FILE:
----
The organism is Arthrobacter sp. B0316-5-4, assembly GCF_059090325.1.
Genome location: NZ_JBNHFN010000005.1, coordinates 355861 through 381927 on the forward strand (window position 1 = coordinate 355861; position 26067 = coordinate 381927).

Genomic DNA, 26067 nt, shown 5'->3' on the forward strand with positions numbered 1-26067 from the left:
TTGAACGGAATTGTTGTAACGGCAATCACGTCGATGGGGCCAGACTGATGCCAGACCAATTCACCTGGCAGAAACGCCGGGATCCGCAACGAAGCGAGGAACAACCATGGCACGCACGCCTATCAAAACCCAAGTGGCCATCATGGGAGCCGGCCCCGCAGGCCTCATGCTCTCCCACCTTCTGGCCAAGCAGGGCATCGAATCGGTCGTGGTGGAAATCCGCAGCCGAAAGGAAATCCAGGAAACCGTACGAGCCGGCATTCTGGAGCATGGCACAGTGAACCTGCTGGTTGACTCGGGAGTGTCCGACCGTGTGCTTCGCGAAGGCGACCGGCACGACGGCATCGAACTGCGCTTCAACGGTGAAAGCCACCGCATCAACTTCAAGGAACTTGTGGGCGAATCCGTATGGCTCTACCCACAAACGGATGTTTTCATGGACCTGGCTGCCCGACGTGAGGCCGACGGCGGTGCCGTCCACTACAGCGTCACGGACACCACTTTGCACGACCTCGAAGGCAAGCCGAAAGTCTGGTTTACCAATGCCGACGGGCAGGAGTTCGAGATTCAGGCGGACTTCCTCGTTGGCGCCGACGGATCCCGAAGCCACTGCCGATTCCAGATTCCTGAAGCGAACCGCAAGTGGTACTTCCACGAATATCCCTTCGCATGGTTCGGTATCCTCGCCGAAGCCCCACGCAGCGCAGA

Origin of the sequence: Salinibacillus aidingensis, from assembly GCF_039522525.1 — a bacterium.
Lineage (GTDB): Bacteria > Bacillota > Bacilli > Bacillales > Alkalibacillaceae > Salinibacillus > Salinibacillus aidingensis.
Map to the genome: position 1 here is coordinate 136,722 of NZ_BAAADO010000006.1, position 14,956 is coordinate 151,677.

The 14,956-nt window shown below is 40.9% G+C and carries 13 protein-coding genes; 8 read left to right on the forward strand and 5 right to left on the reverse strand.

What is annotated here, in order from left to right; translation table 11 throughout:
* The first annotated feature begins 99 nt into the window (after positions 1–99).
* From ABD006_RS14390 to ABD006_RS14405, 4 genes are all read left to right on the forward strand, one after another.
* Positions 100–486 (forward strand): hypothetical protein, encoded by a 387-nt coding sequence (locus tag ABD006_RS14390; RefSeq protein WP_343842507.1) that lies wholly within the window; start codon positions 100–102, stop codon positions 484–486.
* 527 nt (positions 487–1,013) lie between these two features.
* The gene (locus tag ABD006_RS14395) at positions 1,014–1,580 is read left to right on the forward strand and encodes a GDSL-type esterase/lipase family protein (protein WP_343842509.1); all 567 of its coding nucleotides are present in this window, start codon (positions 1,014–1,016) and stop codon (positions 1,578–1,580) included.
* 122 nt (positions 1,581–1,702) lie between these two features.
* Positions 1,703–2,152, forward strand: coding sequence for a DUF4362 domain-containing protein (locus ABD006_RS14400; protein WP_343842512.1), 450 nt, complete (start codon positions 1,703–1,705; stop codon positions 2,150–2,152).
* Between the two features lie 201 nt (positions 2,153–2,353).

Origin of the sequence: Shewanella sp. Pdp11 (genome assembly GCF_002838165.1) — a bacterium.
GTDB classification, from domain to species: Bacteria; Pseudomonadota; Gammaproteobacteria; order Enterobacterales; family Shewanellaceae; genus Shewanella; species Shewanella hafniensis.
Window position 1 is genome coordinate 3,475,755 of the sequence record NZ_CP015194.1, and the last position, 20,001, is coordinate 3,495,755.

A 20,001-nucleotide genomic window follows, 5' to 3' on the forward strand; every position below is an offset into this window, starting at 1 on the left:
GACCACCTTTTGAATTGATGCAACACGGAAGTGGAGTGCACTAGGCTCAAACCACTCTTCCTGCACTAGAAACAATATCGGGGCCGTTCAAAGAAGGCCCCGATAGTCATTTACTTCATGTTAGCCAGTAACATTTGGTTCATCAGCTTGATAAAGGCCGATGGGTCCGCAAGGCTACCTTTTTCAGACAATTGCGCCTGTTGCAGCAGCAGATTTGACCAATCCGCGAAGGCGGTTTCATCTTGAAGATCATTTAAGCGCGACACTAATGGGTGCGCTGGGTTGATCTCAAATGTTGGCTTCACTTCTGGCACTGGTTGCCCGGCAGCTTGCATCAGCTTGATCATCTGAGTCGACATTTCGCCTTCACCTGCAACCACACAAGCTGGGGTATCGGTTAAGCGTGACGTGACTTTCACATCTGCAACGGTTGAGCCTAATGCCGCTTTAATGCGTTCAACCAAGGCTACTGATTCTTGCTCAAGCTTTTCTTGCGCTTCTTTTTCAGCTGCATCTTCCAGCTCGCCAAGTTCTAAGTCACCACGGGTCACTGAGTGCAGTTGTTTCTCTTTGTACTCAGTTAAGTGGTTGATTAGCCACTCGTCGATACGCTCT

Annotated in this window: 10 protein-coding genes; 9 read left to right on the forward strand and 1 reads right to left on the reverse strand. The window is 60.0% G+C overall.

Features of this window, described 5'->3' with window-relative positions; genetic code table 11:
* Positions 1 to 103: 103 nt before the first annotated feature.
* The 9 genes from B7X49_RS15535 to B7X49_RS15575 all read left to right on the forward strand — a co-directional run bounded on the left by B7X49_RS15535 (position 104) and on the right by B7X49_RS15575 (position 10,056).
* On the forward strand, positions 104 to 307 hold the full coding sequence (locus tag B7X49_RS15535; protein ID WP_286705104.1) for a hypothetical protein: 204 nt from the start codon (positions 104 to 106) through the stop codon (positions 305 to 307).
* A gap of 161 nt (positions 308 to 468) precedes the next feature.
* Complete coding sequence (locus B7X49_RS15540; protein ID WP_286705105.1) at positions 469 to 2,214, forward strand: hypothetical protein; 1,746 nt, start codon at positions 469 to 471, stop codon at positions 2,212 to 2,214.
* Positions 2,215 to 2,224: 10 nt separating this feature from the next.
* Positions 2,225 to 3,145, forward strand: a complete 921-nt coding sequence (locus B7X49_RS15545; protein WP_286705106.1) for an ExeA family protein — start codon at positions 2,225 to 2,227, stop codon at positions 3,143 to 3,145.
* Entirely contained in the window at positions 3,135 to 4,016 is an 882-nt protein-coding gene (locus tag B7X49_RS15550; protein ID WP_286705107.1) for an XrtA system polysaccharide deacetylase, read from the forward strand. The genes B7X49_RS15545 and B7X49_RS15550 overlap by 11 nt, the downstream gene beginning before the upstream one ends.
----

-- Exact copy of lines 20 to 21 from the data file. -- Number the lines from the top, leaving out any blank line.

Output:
Window position 1 is genome coordinate 3,475,755 of the sequence record NZ_CP015194.1, and the last position, 20,001, is coordinate 3,495,755.

A 20,001-nucleotide genomic window follows, 5' to 3' on the forward strand; every position below is an offset into this window, starting at 1 on the left: